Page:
openMAINT is the most open option listed here, as it has no limitations on use whatsoever. If you’ve got some interested programmers on your team, openMAINT can be the launching pad for almost any system you want. Even if you don’t have the techs around, you can still turn this one into almost any shape.
I guess there are a lot of ways in which openMAINT is unlike a five dollar bill on the bathroom floor. Who knew?
5. CWorks Basic
CWorks makes a stripped-down version that’s good for one user. You won’t get the same range of features you would from the paid version, but you can’t beat the price (or lack thereof). CWorks’ speciality is preventive maintenance, so if reducing downtime is on your priority list, this could be a good one to consider.
There are two caveats: the free version’s only good for one user, and it is open source, so you’ll need to be able to code (or find someone who can) if you go with this option.
A screenshot of CWorks CMMS
gnuMims is another no-frills free CMMS software option. It offers asset management, workload management, inventory management, and basic reporting. The user interface is pretty intuitive:
That makes sense, though, when you consider that primary designer Gavin Kromhaut helped to design several other CMMS’s before he designed gnuMims.
If you can code and only want a few functionalities, Norfello’s another good bet. The program hasn’t been updated in a few years, but it still might be worth a try, given its founder. Tuomas Rusila, original architect, has since founded vainu.io, a successful B2B sales tool (coming to America soon). One of the big benefits here? Norfello comes in Finnish, too. If you speak Finnish.
UpKeep is free, but only for up to 25 work orders/jobs. This is a big limitation, but UpKeep’s features make it nonetheless worthwhile. There’s still training in the form of website tutorials, and tech support via email. I might worry over email tech support with another company, but the folks at UpKeep have the prompt courtesy of those kids in “The Sound of Music,” without the psychological damage. Not only that, but you can access 16 premium features in the free version, from video uploading to exporting capabilities. Impressive.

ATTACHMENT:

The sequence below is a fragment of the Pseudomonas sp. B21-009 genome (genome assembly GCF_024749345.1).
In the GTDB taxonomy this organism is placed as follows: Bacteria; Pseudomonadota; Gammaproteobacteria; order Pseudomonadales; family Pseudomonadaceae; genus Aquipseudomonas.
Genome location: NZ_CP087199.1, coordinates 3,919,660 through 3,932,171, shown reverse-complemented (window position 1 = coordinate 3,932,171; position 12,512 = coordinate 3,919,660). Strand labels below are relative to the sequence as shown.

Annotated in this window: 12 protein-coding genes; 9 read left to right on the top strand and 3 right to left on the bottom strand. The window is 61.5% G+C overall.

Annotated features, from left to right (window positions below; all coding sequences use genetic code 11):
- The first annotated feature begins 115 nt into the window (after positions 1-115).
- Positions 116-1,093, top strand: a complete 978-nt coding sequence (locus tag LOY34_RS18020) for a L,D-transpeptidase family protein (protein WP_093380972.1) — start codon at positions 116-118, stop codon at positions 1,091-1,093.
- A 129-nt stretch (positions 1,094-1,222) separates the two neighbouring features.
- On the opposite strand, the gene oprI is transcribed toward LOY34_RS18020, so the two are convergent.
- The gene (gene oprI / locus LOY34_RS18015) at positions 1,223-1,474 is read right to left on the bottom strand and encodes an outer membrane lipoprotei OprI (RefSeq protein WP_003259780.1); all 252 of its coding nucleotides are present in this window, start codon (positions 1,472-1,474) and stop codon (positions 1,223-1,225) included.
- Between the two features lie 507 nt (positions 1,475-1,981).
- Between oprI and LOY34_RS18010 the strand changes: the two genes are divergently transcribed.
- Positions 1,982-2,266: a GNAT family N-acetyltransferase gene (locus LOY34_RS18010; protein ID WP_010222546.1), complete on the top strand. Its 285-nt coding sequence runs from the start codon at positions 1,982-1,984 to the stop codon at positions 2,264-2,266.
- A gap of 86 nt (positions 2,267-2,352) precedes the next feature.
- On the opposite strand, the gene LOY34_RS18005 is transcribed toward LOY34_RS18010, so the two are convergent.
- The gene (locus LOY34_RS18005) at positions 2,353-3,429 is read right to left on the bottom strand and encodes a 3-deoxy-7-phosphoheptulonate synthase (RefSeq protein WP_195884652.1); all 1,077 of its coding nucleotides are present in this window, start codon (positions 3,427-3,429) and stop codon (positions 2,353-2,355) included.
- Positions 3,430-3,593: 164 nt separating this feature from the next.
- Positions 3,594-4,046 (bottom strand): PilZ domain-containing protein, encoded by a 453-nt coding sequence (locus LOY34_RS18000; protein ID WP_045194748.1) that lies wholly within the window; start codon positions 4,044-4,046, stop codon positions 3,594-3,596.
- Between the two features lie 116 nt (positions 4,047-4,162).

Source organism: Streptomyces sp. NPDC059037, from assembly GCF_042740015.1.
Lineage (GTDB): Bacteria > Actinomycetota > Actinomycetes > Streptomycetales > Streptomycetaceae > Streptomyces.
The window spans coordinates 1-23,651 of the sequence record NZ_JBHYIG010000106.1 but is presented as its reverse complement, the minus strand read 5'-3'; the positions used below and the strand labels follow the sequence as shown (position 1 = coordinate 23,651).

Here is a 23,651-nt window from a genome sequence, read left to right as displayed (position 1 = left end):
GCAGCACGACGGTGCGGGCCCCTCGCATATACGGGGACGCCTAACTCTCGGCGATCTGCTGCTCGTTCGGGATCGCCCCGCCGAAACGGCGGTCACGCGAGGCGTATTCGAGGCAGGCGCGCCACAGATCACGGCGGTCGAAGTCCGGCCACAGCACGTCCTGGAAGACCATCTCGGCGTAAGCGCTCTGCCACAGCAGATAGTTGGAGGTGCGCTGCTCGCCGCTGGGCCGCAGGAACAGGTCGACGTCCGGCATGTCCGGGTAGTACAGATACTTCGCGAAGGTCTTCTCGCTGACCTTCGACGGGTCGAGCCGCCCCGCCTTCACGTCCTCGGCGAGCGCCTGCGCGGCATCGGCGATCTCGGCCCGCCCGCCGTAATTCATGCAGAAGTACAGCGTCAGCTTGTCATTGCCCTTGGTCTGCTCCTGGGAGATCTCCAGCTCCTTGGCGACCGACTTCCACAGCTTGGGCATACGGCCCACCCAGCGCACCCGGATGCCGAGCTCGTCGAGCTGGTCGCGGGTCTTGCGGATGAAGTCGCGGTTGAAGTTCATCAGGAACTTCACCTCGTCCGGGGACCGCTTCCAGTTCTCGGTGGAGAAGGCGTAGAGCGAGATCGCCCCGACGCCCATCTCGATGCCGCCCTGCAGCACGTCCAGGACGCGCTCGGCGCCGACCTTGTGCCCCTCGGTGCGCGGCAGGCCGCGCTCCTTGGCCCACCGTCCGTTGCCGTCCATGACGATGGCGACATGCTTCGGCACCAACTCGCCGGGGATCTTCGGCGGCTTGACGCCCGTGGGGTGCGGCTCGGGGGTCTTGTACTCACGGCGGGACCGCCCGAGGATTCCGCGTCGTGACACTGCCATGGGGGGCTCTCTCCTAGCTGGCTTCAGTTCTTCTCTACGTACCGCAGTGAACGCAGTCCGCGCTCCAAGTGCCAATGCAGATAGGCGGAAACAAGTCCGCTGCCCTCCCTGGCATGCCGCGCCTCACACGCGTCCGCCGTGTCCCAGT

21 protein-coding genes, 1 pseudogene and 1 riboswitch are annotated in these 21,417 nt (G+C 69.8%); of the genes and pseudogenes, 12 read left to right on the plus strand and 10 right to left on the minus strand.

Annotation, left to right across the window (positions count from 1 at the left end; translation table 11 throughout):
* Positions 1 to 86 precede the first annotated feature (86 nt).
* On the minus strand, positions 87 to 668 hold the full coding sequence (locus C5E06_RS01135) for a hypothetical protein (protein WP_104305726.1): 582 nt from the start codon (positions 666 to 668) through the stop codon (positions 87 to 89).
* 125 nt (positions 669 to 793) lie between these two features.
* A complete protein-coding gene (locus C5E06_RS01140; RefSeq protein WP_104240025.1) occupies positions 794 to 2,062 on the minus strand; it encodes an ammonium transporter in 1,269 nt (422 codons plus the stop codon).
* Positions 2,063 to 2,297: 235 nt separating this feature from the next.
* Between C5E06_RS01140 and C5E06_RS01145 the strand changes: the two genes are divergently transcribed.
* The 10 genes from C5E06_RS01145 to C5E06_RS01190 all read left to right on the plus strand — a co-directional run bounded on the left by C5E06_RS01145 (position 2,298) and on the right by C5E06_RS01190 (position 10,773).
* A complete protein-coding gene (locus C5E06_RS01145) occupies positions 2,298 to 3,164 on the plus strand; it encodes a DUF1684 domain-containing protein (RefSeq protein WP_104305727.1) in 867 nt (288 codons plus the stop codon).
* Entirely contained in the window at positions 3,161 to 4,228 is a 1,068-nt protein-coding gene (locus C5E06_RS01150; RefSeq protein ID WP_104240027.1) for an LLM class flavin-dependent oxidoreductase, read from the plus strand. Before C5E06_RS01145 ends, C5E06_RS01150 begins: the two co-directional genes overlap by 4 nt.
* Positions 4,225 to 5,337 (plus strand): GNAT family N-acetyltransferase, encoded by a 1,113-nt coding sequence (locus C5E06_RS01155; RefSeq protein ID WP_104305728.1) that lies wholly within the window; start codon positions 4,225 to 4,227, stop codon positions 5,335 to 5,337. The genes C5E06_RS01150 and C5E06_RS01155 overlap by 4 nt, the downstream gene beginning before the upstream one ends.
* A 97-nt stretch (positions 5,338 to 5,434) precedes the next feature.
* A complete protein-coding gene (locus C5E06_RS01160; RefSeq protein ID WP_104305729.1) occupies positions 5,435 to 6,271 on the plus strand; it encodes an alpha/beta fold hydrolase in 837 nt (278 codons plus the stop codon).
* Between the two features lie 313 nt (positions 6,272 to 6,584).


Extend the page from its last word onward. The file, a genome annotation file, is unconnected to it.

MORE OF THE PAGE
A screenshot of Upkeep
9. Apache OfBiz
Apache OfBiz wasn’t specifically designed as a CMMS, but it can handle basic maintenance management. It’s designed to be scalable, which might come in handy if you’re on the larger side of the small and midize business demographic, and looking to grow further. If that’s what you’ve got in mind, then other OfBiz features, such as accounting and warehouse management, also might come in handy.
10. Maintenance Care
The word “care” is part of so many great things: care packages, tender loving care (TLC), the Care Bears. So, it makes sense that it would be included in a free CMMS solution such as Maintenance Care.
For a grand total of $0, you’ll get all the basic features you’ll need to get started, from online work order requests to basic reporting that will tell you just how good you are at responding to those orders. Like a lot of free options, there’s no customer support, and Maintenance Care’s free option is only good for one user and one facility.
Still, if you’re a solo act, or looking to test the waters, Maintenance Care is a great place to start. It’s sort of the Care Bear Stare of free CMMS software.
11. MP Software CMMS
MP Software also offers a free version of their CMMS program. Like a lot of other free programs on this list, it’s limited to a single user, but that’s 1) great for a single person doing maintenance, or 2) a great way to see how a CMMS can improve your maintenance plan.
One important restriction to keep in mind: The free plan is limited to the computer you use to sign up for the plan. You’ll have to buy a license if you want to access the software from other machines. Again, this is all a matter of how many people you have. If you’ve got a single user and a single computer, that might be all you need.
Even when you’re choosing a free CMMS option, you have to keep in mind the time and resource costs that go along with implementation. Employee training time isn’t free, and if you’re not happy with your choice, you’ve got to start all over.
On the other hand, the beauty of a free system is the ability to try it out in a small space without losing too much time and money.
If none of these options seems to fit the bill, check out Capterra’s full listing of CMMS software.
Looking for CMMS software? Check out Capterra's list of the best CMMS software solutions.